After gathering the information from the radiological services about the radioactive pollution of Georgia after the Chernobyl accident, the staff of HUMECO identified areas of the most intensive contamination for the perspective medical investigation of the local population and conducted expeditions in different cities of western Georgia. The cities were chosen in a such way that the investigations could be conducted in areas with different levels of incidence of radioactive and epidemiological factors:

  1. in the regions on the Black Sea shore with high level of radioactive contamination after the Chernobyl accident, which had never been registered as endemic zones for the thyroid gland disorders;
  2. in contaminated, but partially endemic zones for thyroid gland disorders, from the viewpoint of the natural deficit of iodine and consequent increase of goiter (there are 34 populated regions of the type all over the country);
  3. in the region of eastern Georgia which had been neither contaminated nor endemic. (This city was also chosen since, until 1986, statistics on the frequency of the thyroid gland disorders had been neither well-systematized nor properly collected, and thus it became impossible to compare the frequency of the thyroid gland pathologies before and after 1986. In order to provide an appropriate base for comparison, an expedition in a city of eastern Georgia where the radioactive contamination in 1986 was remarkably lower and almost leveled to the normal compared with the western Georgian regions was needed).

Coordinated by the staff of HUMECO, the expeditions consisted of the group of a radiologist and physicians from the Republic Center of Endocrinology. The radiologist performed the dosimetry of the regions, in order to exclude the current contamination of the areas of formerly contaminated. The radiologist found the current level of radioactive pollution in the regions as below allowable limits. At the same time, medical investigations were performed by the method of palpation. To avoid subjunctive faults, the enlargement of the glands of only the grades "Ib", "II" and "III" have been included in the pathological statistic data. "O" and "Ia" grades have been considered as the ignoreable changes. Five groups of population were chosen: 6, 10, and 14 year-old children and 18 to 45 year-old adults and adults over 46. All together, 1,374 people of different age groups have been investigated.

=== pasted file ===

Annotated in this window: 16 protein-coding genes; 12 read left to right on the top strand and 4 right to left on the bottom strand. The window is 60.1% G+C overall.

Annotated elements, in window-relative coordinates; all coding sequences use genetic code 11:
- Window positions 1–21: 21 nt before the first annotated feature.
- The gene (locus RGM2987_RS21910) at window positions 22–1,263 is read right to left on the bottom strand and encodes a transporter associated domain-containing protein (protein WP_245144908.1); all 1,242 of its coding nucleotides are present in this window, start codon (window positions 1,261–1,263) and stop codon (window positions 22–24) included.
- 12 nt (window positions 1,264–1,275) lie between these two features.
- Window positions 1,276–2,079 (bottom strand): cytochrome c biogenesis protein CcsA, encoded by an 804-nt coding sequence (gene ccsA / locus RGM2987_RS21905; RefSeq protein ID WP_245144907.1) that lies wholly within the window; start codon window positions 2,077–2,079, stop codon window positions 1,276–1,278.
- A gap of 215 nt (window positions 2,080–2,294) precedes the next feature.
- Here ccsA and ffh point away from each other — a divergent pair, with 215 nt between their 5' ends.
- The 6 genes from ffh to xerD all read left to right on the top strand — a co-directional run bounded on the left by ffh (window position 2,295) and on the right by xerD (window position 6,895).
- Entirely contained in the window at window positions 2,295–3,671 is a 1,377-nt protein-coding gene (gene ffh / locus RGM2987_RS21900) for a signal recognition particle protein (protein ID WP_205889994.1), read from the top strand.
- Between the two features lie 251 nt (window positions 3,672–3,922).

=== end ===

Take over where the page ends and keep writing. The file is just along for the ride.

The following results were found, based on this investigation:
Enlargement of the thyroid gland:

  • in the control group (the population of Tsnori, a city in eastern Georgia) the evident enlargement (Ib+II+III) of the thyroid gland has been registered in 6.08%;
  • in the Black Sea coastal cities Poti and Batumi, which represented areas of no endemic disease and high level of contamination, the enlargement was 21.47% (X2 = 26.65; P<0.01), and 20.98% (X2 = 24.57; P<0.01), respectively;
  • in the western Georgian cities, Tskaltubo and Tsipa, which represented the areas of the partial endemic and high level of contamination, frequency of the disorders was respectively 22.52% (X2 = 29.07; P<0.01) and 23.32% (X2 = 23.52; P<0.01);
  • Hyperplazia of the thyroid gland, among the population under 18 years old:
  • in Tsnori 6.0%;
  • in the Black Sea coastal cities Poti and Batumi, 23.97% (X2 = 20.87; P<0.01) and 31.10% (X2 =32.32; P<0.01), respectively;
  • in the western Georgian cities, Tskaltubo and Tsipa, 21.6% (X2 = 16.33; P<0,01) and 43.4% (X2 = 28.42; P<0.01), respectively.

The results clearly show that despite the absence of the deficit of iodine in the cities along the Black Sea coast highly affected by radioactive contamination, the frequency of the thyroid gland disorders remarkably increased. The increase is mostly identified among the children. The frequency of the disorders of thyroid gland is much lower in the eastern Georgian city. Interestingly, in Tskhaltubo, where the radioactive contamination was lower than in coastal cities but where the disease is endemic, the incidence of thyroid gland disorders among children was much lower than in the coastal city Batumi. The fact could be explained by the more intensive sensitivity of children and their thyroid gland to the radiation and especially to the radioisotope of iodine. At the same time in Tsipa, where radiation was two to three times higher because of its geographical situation, the incidence of the thyroid gland disorders was higher among the children, than among the adults.

This independent non-governmental investigation has clearly proven the theoretical suggestion that the increase of the frequency of thyroid gland disorders in the non-endemic and also endemic zones of west Georgia is due to the high radiation levels in 1986. The increase, especially among children, has been identified in the cities, which have been strongly contaminated after the Chernobyl accident.

Source and contact: Maia R. Mgaloblishvili, General Director Human Ecology Center/HUMECO. Room 33-34 (Tsodna), Kostava Street Nr. 47,
Tbilisi 380071, Republic of Georgia
Tel: +995-8832-936940; Fax: +995-8832-999594
E-mail: [email protected]
Or during July-August in Amsterdam: Tel: +31-20-622 1366; Fax: +31-20-627 5602;